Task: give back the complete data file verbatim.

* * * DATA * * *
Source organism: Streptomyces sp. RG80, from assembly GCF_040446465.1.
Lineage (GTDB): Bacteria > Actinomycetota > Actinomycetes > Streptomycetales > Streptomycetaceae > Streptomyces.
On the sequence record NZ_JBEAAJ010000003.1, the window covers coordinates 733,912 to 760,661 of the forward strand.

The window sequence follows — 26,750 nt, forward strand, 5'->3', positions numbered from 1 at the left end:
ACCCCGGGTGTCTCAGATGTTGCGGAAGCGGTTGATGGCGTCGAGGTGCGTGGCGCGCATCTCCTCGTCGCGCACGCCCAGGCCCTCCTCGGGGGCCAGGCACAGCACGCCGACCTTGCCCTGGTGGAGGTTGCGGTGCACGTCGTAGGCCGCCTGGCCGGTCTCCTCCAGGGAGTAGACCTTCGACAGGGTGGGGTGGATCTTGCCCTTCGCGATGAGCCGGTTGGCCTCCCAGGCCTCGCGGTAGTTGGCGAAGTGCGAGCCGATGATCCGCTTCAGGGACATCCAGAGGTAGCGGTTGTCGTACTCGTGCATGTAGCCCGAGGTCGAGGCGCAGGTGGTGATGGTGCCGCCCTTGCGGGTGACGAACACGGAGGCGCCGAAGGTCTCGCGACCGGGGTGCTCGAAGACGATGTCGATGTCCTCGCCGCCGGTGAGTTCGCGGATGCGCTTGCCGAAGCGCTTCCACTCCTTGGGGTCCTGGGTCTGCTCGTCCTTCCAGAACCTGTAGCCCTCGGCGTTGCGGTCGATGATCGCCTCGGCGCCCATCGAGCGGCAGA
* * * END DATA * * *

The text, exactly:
Source organism: Streptomyces sp. RG80, from assembly GCF_040446465.1.
Lineage (GTDB): Bacteria > Actinomycetota > Actinomycetes > Streptomycetales > Streptomycetaceae > Streptomyces.
On the sequence record NZ_JBEAAJ010000003.1, the window covers coordinates 733,912 to 760,661 of the forward strand.

The window sequence follows — 26,750 nt, forward strand, 5'->3', positions numbered from 1 at the left end:
ACCCCGGGTGTCTCAGATGTTGCGGAAGCGGTTGATGGCGTCGAGGTGCGTGGCGCGCATCTCCTCGTCGCGCACGCCCAGGCCCTCCTCGGGGGCCAGGCACAGCACGCCGACCTTGCCCTGGTGGAGGTTGCGGTGCACGTCGTAGGCCGCCTGGCCGGTCTCCTCCAGGGAGTAGACCTTCGACAGGGTGGGGTGGATCTTGCCCTTCGCGATGAGCCGGTTGGCCTCCCAGGCCTCGCGGTAGTTGGCGAAGTGCGAGCCGATGATCCGCTTCAGGGACATCCAGAGGTAGCGGTTGTCGTACTCGTGCATGTAGCCCGAGGTCGAGGCGCAGGTGGTGATGGTGCCGCCCTTGCGGGTGACGAACACGGAGGCGCCGAAGGTCTCGCGACCGGGGTGCTCGAAGACGATGTCGATGTCCTCGCCGCCGGTGAGTTCGCGGATGCGCTTGCCGAAGCGCTTCCACTCCTTGGGGTCCTGGGTCTGCTCGTCCTTCCAGAACCTGTAGCCCTCGGCGTTGCGGTCGATGATCGCCTCGGCGCCCATCGAGCGGCAGA